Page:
Panama Canal expansion now 96 percent complete

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The much-anticipated Panama Canal expansion project is now 96 percent complete, but will not be open to commercial traffic in April as previously reported, according to the canal authority.

Conflicting, adversarial and ambiguous messages from the Panama Canal Authority, or ACP, and Grupo Unidos Por el Canal, the consortium building the expansion’s new locks, have cast doubt over whether commercial operations will debut by mid-2016 at all.

The canal authority has not disclosed when it now expects to inaugurate the project. The earliest would be some time in the second quarter of 2016, officials have said. Officials with GUPC have been even less clear, saying “April 2016 remains feasible as a functional completion date” then saying an April commercial opening is nothing short of “impossible” just two days later.

It’s been a year of trials and tribulations for the project, whose new locks will handle ships with capacities of up to 14,000 twenty-foot-equivalent units, nearly triple the size of Panamax ships that can transit the century-old existing locks.

Labor strikes, litigation and leaky locks, though, have managed to delay the canal’s official inauguration by more than a year.

“We are very close — only 4 percent remains to complete the project,” Jorge L. Quijano, ACP director and CEO, said in a statement on Dec. 21. “An expansion of the Panama Canal has never been done and we should all feel very good about where we are today.”

The news comes after leaks were found in August in the concrete sill separating the lower and middle chambers of the Cocoli Locks on the Pacific side of the canal. The canal authority warned Grupo Unidos Por el Canal, the consortium building the locks, it “would not accept the current works until flaws are fixed.”

According to Quijano and the ACP, the lock reinforcements should be completed as soon as mid-January and crews will begin testing the locks shortly thereafter. Transit trial tests with a chartered vessel will then begin in April. A date for the expansion’s inauguration, though, has still not been given.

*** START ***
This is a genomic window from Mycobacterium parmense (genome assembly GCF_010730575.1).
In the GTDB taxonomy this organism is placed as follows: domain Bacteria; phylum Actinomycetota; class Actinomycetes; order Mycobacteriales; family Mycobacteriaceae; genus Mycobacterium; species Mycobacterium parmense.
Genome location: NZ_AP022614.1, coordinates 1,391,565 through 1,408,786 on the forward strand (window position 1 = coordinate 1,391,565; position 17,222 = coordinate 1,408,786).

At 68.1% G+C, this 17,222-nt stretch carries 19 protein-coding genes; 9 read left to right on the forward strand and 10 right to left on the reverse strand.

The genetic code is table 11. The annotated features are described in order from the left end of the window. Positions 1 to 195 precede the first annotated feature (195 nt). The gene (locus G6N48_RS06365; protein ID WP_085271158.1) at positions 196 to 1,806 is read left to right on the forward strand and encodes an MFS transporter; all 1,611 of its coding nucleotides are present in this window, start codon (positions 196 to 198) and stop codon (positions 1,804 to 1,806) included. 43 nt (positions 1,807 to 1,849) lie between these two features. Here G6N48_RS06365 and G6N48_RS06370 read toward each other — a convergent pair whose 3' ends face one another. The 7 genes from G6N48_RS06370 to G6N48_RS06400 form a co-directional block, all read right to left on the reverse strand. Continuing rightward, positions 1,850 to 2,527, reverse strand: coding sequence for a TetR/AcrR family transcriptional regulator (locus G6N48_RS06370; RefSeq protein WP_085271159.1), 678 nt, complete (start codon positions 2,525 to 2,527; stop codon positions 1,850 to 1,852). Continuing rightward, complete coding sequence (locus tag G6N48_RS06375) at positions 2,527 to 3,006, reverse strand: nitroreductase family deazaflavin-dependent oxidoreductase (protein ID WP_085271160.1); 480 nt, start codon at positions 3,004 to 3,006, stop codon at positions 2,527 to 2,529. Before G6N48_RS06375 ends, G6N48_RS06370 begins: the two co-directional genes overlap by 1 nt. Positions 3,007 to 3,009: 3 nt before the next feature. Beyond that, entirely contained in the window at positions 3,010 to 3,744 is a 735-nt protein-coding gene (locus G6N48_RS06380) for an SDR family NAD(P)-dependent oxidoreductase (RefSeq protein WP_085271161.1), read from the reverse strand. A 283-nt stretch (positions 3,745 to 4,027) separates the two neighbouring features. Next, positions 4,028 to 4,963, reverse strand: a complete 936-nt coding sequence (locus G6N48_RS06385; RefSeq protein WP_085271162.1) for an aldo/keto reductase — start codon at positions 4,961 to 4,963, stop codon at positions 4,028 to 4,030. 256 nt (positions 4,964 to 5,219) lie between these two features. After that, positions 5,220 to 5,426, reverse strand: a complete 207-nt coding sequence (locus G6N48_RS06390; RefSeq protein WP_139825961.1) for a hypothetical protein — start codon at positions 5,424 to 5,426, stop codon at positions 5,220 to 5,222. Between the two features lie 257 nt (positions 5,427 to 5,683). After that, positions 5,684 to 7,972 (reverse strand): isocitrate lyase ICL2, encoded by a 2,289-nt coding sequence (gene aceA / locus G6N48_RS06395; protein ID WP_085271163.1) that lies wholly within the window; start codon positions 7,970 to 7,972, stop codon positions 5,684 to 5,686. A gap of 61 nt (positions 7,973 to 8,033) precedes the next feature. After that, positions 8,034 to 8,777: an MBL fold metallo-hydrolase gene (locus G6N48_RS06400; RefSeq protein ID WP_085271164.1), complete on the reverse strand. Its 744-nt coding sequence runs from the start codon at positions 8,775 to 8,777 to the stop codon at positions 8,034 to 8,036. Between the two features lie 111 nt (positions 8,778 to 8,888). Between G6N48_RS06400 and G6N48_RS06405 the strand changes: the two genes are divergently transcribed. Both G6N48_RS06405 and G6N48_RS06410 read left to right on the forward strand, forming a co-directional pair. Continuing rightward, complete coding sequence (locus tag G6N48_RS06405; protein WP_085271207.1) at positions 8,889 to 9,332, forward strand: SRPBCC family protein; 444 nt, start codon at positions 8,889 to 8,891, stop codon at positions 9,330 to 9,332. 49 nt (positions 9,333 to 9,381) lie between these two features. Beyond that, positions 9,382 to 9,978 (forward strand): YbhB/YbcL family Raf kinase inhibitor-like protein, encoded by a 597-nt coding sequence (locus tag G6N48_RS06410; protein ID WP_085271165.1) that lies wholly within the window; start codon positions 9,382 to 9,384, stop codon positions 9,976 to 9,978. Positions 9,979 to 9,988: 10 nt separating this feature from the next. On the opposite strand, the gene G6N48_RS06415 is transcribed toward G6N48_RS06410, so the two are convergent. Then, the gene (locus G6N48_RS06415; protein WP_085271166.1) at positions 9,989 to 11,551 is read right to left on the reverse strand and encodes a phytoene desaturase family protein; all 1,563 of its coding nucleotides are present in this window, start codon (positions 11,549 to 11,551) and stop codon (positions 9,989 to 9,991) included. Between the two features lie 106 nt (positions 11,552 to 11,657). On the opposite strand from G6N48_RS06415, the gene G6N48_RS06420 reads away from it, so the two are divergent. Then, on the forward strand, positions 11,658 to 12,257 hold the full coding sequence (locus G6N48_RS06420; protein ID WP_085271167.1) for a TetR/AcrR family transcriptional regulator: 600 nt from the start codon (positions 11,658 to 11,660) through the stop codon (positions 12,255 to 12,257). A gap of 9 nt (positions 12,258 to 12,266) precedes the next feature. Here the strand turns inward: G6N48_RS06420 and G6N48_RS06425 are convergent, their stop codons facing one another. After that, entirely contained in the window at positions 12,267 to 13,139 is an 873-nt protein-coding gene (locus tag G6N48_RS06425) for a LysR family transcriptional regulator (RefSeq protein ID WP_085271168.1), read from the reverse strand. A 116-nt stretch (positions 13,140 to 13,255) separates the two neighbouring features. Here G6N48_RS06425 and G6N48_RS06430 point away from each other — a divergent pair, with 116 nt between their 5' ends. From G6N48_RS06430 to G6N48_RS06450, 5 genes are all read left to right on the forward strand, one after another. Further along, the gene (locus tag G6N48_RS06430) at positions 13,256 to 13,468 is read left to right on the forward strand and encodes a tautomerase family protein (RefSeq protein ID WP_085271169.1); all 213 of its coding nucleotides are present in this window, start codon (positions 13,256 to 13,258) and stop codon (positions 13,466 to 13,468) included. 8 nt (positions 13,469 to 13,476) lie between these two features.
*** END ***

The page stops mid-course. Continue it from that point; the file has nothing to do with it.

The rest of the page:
The canal authority said it expects the ribbon-cutting to be scheduled some time in the second quarter of 2016. Subsequently, the commercial opening date will be selected.

A few hours after the canal authority announced the news, however, GUPC issued its own a counter-statement, blaming the canal authority for any slippage in the completion date. GUPC said that it “wants to clarify that the consortium has repeatedly communicated to ACP that April 2016 remains feasible as a functional completion date”, but that making the April deadline “depends on the willingness” of ACP “to prioritize the solution of the administrative and financial issues”. GUPC alleged that “ACP continues to delay any payment awarded under the contract”.

Then, two days later, in a Spanish news service EFE interview with GUPC chief executive Giuseppe Quarta, Quarta was quoted saying that an April 2016 completion date would be “impossible” given the ACP’s “bureaucratic and payment rhythm”, which if not accelerated would delay completion by another six months. EFE quoted Quarta as criticizing the “excessive and inexplicable delay” in ACP procedures and payments and claiming that the ACP’s bureaucracy was “smothering” the locks work.

The $5.25 billion expansion project was originally slated for completion in October 2014 to coincide with the canal’s 100th anniversary, but disagreements between the canal authority and GUPC over cost overruns and a labor strike in June 2014 pushed the deadline back.

That deadline was pushed back further by labor conflicts and the recent discovery of the leaks in the canal’s concrete sills. Quijano, however, has remained optimistic throughout the recent crises that the canal will stay on track for an early 2016 opening.

The nation’s foreign ministry has already sent invitations to some 70 heads of state for the opening ceremony.